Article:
Low vacancy rates, high rents, and a lack of affordable housing are perennial issues in New Hampshire.
Legislation being considered in the State House next year would encourage cities and towns to build more housing as a way to address the crisis.
The proposed bill focuses on a number of areas, including free training for members of zoning and planning boards, modifying the appeal process for zoning decisions, allowing municipalities to use revitalization districts to increase workforce housing, and increasing tax incentives for housing development.
Two bills from last session, one from Republican Joe Alexander and another from Democrat Willis Griffith, addressed similar issues, but because of gridlock - and procedural priorities - those did not pass.
This year’s legislation has bi-partisan support.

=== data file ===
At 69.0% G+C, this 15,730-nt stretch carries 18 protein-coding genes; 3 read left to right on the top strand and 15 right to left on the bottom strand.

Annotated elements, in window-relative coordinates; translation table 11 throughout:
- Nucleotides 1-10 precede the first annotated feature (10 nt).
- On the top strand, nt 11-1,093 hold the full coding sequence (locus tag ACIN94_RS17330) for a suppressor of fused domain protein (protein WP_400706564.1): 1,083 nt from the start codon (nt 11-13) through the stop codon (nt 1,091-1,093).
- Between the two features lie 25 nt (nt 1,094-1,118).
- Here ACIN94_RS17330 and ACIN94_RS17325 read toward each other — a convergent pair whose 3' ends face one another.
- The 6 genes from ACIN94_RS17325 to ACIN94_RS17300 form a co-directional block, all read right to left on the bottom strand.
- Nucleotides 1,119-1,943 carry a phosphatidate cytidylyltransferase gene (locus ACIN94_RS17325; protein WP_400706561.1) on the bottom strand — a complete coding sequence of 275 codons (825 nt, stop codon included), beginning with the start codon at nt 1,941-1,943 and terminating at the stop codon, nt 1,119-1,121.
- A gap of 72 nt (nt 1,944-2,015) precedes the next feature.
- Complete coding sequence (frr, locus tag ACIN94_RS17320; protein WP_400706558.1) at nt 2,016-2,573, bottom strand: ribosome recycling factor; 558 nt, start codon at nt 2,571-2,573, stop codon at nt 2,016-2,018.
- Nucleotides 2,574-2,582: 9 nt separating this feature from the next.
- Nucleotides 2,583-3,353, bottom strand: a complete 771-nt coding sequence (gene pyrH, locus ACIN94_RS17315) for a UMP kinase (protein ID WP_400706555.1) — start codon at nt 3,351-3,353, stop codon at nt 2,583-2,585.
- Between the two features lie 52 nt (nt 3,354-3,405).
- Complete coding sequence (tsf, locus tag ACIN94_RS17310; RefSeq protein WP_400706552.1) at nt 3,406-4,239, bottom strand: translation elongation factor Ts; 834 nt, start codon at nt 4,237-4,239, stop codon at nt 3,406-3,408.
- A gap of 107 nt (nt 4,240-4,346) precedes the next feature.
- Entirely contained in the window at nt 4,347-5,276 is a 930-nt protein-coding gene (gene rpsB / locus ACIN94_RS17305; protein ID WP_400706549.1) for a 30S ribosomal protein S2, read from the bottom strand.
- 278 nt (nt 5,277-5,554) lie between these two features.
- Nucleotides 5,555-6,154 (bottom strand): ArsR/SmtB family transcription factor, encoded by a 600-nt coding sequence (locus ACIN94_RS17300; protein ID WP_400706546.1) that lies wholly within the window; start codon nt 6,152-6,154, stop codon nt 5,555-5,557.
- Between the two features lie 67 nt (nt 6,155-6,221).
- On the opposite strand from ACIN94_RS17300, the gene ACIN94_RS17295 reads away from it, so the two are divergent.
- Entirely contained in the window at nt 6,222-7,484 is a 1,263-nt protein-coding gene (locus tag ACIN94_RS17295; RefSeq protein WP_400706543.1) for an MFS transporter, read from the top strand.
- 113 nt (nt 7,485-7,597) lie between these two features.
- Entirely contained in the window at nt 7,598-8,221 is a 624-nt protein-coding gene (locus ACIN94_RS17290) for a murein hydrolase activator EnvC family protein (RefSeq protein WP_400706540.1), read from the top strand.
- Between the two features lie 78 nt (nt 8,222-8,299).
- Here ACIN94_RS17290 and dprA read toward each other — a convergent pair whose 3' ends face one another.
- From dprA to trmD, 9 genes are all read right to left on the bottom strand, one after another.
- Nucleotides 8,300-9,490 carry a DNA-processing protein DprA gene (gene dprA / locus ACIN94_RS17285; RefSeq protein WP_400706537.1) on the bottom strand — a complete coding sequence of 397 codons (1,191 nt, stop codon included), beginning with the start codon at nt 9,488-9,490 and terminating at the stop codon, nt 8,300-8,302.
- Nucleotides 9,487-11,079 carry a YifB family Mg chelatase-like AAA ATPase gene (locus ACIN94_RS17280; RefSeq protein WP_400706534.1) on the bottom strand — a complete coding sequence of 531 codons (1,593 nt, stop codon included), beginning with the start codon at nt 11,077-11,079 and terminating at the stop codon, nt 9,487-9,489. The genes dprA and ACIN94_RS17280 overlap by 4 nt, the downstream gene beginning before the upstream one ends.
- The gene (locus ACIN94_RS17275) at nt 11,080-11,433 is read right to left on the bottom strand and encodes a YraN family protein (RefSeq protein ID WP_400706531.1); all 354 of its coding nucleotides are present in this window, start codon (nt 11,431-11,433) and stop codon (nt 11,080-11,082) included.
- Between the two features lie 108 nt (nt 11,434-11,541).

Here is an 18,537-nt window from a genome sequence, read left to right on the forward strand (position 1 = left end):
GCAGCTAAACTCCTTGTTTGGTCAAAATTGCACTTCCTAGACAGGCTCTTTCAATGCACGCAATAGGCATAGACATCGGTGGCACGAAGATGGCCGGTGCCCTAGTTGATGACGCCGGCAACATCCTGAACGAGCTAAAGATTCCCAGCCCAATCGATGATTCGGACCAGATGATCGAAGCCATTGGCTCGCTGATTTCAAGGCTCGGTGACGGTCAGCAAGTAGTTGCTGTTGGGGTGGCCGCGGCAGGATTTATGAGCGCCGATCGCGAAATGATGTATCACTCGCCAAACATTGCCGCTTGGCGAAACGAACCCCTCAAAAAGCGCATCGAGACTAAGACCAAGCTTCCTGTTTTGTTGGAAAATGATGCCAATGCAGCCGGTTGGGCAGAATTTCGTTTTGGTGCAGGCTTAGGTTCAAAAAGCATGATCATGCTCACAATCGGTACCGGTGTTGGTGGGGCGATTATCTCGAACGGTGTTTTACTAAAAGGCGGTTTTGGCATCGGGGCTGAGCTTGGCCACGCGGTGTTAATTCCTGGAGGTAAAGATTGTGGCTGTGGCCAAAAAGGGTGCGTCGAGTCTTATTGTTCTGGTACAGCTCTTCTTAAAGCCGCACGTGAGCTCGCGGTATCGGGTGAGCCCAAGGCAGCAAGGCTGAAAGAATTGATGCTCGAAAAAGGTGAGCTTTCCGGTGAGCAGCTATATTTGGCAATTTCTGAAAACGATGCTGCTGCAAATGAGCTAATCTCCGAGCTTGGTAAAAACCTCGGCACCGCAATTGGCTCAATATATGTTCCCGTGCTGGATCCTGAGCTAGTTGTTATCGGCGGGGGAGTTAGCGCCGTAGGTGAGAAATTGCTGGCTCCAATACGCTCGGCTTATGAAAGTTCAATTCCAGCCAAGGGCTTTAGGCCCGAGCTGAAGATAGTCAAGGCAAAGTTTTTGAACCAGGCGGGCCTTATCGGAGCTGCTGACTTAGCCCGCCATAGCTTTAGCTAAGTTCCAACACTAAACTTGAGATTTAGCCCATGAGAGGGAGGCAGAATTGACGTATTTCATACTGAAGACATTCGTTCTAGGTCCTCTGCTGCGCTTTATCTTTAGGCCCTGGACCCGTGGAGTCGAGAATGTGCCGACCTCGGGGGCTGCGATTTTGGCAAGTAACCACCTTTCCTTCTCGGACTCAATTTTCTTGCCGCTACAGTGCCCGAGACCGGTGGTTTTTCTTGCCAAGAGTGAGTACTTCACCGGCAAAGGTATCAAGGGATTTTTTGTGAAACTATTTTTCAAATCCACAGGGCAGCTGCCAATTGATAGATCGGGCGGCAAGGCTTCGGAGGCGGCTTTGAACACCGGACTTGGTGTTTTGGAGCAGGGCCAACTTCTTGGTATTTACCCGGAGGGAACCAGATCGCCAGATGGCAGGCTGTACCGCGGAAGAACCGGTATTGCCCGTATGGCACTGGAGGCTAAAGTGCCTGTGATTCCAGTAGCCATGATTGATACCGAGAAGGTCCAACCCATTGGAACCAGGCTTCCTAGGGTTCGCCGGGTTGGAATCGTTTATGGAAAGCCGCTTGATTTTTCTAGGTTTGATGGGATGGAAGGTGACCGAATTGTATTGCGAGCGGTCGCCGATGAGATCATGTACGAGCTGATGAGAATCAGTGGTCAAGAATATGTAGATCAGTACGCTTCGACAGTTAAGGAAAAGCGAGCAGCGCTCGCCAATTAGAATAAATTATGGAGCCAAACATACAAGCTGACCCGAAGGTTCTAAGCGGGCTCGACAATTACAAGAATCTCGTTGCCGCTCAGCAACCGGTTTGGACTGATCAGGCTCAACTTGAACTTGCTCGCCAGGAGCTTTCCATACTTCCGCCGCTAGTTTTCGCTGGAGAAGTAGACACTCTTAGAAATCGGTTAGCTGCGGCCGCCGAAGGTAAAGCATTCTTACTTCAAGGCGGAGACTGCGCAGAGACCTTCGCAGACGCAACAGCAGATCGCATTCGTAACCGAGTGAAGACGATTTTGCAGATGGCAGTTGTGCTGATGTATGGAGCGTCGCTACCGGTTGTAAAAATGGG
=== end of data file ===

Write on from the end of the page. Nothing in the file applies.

“Any housing in general that is built in New Hampshire will adjust the market. This is a carrot approach. It’s offering municipalities incentives to increase development,” said Alexander, a prime sponsor of the bill.
Each municipality could take on as little or as much of the bill as they want.
“It still enables that local control concept,” Alexander said.
The New Hampshire Housing Finance Authority's 2020 report indicates that the state would need as many as 20,000 more housing units to "achieve a balanced housing market."
Governor Sununu’s recently appointed council on housing stability plans to support the proposed bill.